authentically allison

Lenten Joy

grief

I didn’t grow up observing Lent. In fact, I think I’ve spent most of my years shaking off any notion of it. Honestly, it all seemed rather trivial to me; giving up caffeine, soda and social media to prepare your heart for Easter.

Because giving up your morning coffee would somehow remind you pick up your cross to follow Jesus? It reminds you of His suffering, as you suffer your afternoon withdrawal headache?

I could totally change the pronoun from you to I here.

I start each day with coffee and usually end it with a glass of wine. I scroll through my social media news feed multiple times a day and I rely on my devotional subscriptions for my quiet time which usually only happens sitting in Cubicle Land at my corporate job; a job I am both thankful for, yet find little satisfaction in the fulfillment department.

If these bits of life are virtually insignificant compared to Christ’s suffering and death on the Cross, can there be significance? Yes, of course. There can be added value if the denying of one’s desires turns your heart and time towards the gospel of Jesus. But, are we merely going through the motions? Simply wearing the badge of humbleness, checking the box?

After my first fasting experience last August, and reading more about liturgy and seasons, I began to pray about Lent. Like the time of fasting, I wondered if it could be a time of focus for me to intentionally seek God. Examining my heart and my intentions to ensure I wasn’t merely checking my own boxes in an attempt to move God to heal my family, I contemplated if the season of Lent could take me to a deeper place in my faith.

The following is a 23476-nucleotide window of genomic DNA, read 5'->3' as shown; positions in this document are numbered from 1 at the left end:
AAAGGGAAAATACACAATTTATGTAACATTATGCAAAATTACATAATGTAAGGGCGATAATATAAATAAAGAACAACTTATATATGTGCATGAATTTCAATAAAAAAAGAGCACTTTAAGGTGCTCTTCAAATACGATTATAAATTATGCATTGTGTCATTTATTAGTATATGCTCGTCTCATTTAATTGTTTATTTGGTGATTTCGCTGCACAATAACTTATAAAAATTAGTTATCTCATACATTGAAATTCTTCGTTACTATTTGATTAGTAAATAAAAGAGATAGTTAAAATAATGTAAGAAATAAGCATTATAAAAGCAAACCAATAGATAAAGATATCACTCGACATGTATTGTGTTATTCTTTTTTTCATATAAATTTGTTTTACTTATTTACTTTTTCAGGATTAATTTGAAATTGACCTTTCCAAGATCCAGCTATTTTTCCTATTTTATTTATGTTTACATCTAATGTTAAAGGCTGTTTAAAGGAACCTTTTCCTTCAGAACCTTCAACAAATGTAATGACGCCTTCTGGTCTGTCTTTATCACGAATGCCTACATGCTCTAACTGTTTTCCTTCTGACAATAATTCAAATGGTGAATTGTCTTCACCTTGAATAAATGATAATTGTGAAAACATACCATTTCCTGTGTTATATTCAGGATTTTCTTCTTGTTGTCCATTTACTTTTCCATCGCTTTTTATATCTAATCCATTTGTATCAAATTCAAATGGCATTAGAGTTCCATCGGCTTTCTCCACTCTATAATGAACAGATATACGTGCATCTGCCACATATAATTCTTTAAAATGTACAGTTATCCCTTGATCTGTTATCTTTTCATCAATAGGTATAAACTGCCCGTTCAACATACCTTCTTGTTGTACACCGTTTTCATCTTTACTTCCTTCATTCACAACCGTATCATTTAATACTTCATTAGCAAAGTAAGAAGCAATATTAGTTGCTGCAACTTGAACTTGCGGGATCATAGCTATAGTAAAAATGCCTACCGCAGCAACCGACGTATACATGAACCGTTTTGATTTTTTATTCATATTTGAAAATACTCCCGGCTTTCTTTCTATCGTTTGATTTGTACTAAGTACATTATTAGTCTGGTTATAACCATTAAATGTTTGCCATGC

Most days, I feel I already lay myself down for my family, not that I don’t wrestle with that dying daily. So, in praying about what, if anything, I was supposed to give up during Lent, I casually brought up the subject to my counselor as we gathered our things at the end of our session.

There is a sacredness that can be found in tradition, and a freedom that can be found in true joy.

My counselor encouraged me to let go of the idea of self-imposed boundaries during this season and instead intentionally focus on seeing the threads of joy that God is weaving into my life. Each day. For 40 days. Writing it down; this daily account of joy.

#40daysofjoy

Turning my eyes and my heart away from those things that I deem not right and absent in my life, I’m making every attempt to turn them towards the good things of my days. I am intentionally seeking God’s hand as He turns my mourning into dancing, my sorrows into songs and my ashes into beauty.

I’m not giving up anything for Lent.

I will make every attempt to fight the battles of my life with points of joy. There is always something to be thankful for, something on which to find specks of joy shimmering on the surface. My prayer during Lent is that God would reveal this Holy Spirit given joy and these visions would open my eyes, becoming rooted in my heart for the darker days that lie ahead.

Lent, therefore, is not merely a 40-day season of dying to ourselves, but a daily surrendering. I’m working on it. Each day. For the number of my days.

I have been crucified with the Anointed One—I am no longer alive—but the Anointed is living in me; and whatever life I have left in this failing body I live by the faithfulness of God’s Son, the One who loves me and gave His body on the cross for me. Galatians 2:20 (Voice)

What about you? Do you give up anything for Lent? If so, how does this denial help you focus on Christ’s sufferings?

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